Phoenix Mars Lander Is Silent, NASA Image Shows Damage
NASA's Phoenix Mars Lander has ended operations after repeated attempts to
contact the spacecraft were unsuccessful, the space agency reported. A new
image transmitted by NASA's Mars Reconnaissance Orbiter showed signs of severe
ice damage to the lander's solar panels.
"The Phoenix spacecraft succeeded in its investigations and exceeded its planned lifetime," said Fuk Li, manager of the Mars Exploration Program at NASA's Jet Propulsion Laboratory. "Although its work is finished, analysis of information from Phoenix's science activities will continue for some time to come."
Last week, NASA's Mars Odyssey orbiter flew over the Phoenix landing site 61 times during a final attempt to communicate with the lander. No transmission from the lander was detected, and Phoenix also did not communicate during 150 flights in three earlier listening campaigns this year, NASA reported. Earth-based research continues on discoveries Phoenix made during summer conditions at the far-northern site where it landed in 2008. The solar-powered lander completed its three-month mission and kept working until sunlight waned two months later.
During its mission, Phoenix confirmed and examined patches of the widespread deposits of underground water ice detected by Odyssey and identified a mineral called calcium carbonate that suggested occasional presence of thawed water. The lander also found soil chemistry with significant implications for life and observed falling snow. NASA said the mission's biggest surprise was the discovery of perchlorate, an oxidizing chemical on Earth that is food for some microbes and potentially toxic for others.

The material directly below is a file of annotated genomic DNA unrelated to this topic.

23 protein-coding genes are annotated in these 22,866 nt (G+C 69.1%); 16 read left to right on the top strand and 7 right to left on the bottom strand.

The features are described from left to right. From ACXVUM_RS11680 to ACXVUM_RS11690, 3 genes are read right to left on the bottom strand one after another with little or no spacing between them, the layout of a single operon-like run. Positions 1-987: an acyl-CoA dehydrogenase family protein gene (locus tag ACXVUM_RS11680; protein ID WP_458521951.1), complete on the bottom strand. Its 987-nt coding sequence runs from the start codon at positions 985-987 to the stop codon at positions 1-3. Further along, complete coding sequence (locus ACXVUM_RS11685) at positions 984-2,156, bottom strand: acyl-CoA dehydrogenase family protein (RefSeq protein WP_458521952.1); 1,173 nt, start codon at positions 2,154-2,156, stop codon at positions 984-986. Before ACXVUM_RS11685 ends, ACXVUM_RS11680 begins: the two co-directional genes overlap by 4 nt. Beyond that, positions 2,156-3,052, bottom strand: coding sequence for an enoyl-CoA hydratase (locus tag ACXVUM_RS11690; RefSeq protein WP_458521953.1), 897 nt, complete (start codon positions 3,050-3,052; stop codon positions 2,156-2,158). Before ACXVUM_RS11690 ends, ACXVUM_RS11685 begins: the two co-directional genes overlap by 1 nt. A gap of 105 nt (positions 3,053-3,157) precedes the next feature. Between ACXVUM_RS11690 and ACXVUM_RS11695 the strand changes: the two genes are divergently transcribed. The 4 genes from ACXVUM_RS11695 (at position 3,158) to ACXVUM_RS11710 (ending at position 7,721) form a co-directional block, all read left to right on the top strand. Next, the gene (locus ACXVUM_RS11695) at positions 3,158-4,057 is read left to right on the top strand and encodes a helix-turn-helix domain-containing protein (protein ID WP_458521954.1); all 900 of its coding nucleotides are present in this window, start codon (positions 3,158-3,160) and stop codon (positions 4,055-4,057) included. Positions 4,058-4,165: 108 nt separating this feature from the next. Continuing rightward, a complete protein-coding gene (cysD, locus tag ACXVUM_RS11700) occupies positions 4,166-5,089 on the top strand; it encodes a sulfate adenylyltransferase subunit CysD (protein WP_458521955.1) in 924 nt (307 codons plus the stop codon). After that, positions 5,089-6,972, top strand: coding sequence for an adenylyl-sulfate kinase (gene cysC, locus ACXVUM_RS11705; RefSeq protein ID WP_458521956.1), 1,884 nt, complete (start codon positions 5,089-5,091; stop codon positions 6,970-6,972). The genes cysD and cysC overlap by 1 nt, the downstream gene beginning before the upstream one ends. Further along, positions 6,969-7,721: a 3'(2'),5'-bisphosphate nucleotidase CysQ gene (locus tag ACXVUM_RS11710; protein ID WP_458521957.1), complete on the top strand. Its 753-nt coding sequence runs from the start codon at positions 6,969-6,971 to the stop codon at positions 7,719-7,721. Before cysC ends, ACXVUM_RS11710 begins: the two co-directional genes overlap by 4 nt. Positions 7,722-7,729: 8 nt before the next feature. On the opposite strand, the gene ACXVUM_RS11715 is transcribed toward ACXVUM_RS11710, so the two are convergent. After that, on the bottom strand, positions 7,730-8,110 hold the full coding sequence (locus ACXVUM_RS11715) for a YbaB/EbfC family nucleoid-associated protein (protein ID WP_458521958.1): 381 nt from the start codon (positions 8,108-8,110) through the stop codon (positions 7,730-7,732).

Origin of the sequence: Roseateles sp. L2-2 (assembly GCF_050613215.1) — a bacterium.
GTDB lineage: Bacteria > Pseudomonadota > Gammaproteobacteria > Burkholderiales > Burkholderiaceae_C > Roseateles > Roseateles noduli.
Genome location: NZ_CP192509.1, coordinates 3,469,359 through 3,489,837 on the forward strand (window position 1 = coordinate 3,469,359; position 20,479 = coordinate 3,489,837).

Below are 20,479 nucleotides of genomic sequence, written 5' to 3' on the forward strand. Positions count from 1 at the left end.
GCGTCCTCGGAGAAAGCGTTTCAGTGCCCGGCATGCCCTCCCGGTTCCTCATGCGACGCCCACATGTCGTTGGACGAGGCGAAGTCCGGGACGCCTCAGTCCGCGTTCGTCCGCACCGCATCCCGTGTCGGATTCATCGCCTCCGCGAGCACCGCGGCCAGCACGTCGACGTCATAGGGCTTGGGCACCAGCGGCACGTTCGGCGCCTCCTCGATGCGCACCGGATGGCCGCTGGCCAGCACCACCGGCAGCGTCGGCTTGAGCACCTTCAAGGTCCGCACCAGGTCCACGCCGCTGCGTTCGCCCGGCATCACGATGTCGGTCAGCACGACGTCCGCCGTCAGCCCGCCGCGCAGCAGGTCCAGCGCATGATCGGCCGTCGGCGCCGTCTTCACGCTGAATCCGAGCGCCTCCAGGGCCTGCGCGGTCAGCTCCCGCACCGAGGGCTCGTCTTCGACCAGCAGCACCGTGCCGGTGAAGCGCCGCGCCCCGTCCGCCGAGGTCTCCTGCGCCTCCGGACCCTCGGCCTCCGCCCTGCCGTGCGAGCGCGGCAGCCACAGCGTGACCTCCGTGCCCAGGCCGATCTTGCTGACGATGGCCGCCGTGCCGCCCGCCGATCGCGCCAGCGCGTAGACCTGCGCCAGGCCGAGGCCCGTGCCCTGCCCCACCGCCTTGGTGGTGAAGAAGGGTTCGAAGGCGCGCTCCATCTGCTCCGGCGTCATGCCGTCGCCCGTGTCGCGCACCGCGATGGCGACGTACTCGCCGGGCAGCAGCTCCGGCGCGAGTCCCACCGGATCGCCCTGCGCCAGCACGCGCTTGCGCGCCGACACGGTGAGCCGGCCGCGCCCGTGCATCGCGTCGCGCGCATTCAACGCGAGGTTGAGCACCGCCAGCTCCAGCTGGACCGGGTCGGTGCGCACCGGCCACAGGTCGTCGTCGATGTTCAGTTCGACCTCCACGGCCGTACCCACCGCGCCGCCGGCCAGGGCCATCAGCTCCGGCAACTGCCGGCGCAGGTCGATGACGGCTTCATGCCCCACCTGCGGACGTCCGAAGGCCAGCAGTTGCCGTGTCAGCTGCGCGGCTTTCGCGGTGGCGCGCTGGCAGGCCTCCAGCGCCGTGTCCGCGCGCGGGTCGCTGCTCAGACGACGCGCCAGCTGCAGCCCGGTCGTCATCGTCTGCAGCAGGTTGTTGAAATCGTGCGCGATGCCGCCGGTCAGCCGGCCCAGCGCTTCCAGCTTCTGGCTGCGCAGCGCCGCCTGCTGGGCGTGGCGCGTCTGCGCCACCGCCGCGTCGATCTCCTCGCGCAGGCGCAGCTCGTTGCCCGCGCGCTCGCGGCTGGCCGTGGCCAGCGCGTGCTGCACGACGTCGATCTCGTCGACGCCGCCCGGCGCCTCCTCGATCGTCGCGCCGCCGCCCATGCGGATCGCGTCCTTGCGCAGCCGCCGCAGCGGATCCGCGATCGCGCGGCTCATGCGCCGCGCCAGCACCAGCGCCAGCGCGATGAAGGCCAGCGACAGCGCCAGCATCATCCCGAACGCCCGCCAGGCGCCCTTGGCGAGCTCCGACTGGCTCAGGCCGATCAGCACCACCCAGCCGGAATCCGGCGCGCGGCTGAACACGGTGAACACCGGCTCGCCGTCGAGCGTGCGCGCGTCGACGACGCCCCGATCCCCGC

NASA admitted Phoenix was not designed to survive the dark, cold, icy winter. However, the slim possibility that Phoenix survived could not be eliminated without listening for the lander after abundant sunshine returned, the agency noted. An image of Phoenix taken this month by the High Resolution Imaging Science Experiment, or HiRISE, camera on board the Mars Reconnaissance Orbiter suggests the lander no longer casts shadows the way it did during its working lifetime.
"Before and after images are dramatically different," said Michael Mellon of the University of Colorado in Boulder, a science team member for both Phoenix and HiRISE. "The lander looks smaller, and only a portion of the difference can be explained by accumulation of dust on the lander, which makes its surfaces less distinguishable from surrounding ground."